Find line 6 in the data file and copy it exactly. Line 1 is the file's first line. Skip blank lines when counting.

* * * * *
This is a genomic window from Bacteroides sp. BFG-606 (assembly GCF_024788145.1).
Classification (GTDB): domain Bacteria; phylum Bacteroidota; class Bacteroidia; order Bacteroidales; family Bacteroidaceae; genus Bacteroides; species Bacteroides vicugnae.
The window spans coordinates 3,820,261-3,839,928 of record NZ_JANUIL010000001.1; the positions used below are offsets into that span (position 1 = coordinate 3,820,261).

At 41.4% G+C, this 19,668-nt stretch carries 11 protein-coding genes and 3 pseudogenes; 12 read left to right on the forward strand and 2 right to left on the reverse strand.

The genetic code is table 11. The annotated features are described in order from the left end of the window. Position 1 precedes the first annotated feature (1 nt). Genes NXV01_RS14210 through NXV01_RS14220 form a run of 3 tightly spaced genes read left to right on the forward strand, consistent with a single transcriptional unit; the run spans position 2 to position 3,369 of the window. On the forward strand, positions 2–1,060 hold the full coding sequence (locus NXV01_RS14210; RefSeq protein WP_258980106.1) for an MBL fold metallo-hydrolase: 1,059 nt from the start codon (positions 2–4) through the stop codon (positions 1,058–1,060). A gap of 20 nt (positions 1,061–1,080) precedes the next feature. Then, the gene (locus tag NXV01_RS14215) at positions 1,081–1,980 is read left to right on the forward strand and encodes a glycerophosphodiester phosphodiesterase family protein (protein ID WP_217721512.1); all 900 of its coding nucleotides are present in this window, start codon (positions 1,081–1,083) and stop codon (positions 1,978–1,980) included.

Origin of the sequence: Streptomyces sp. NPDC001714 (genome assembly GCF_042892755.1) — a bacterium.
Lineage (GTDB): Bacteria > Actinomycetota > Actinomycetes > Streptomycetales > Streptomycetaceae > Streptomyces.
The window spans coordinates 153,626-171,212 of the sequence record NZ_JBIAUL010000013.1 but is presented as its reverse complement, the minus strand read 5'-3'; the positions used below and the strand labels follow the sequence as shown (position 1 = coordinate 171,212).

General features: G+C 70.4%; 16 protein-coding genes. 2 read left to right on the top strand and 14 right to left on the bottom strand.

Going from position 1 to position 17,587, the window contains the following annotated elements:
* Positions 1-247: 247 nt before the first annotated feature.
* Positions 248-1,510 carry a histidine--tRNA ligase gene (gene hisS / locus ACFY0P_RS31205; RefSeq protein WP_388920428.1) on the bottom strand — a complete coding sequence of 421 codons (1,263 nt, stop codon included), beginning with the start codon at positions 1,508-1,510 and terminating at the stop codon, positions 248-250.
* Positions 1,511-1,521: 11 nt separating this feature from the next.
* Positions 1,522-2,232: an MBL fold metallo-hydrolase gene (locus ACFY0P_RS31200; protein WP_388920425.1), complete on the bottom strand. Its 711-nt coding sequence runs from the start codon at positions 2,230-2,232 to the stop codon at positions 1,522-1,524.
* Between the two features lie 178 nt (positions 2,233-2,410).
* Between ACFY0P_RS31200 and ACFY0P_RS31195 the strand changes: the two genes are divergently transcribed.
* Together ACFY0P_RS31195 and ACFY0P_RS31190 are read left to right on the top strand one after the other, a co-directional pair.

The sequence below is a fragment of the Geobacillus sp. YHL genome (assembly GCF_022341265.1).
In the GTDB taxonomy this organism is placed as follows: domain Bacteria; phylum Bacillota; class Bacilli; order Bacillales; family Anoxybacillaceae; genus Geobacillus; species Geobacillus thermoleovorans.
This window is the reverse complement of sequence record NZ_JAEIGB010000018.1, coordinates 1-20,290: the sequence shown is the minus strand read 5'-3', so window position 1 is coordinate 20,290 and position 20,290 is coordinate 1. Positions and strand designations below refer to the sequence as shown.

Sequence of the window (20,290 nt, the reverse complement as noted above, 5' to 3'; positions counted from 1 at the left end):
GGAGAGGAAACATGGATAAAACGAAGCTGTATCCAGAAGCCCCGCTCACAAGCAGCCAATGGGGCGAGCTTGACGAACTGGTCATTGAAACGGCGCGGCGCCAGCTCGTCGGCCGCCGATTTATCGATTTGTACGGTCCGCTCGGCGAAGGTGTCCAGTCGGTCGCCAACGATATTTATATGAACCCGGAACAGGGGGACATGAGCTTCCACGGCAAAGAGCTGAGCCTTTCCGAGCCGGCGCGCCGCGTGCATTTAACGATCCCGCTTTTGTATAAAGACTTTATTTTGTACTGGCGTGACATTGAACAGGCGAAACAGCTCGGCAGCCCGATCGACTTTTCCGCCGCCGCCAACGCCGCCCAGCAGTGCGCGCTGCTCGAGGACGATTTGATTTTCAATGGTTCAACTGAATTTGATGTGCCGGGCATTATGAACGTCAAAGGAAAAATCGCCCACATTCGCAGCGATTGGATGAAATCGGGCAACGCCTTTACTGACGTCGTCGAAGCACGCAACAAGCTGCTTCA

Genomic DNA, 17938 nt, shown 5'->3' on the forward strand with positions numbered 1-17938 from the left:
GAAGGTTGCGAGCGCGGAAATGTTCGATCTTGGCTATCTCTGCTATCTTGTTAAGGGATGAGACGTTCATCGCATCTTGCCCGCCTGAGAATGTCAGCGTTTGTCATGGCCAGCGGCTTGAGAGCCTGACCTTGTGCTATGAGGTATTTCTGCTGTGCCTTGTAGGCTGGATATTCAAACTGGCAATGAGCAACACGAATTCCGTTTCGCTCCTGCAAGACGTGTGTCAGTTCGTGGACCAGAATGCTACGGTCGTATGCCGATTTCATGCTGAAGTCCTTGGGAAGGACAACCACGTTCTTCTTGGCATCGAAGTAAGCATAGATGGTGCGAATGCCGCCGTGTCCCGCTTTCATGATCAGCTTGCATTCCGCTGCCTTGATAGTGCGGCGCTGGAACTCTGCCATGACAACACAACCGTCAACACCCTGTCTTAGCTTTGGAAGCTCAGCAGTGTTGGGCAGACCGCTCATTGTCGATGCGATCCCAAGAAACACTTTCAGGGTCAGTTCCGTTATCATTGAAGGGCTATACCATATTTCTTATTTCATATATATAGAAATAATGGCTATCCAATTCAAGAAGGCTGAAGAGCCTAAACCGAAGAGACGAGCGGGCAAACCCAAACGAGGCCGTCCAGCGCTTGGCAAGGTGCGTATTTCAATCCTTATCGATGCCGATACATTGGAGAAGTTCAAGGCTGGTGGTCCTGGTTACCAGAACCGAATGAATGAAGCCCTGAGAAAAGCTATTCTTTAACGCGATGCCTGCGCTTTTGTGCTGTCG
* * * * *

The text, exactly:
Origin of the sequence: Streptomyces sp. NPDC001714 (genome assembly GCF_042892755.1) — a bacterium.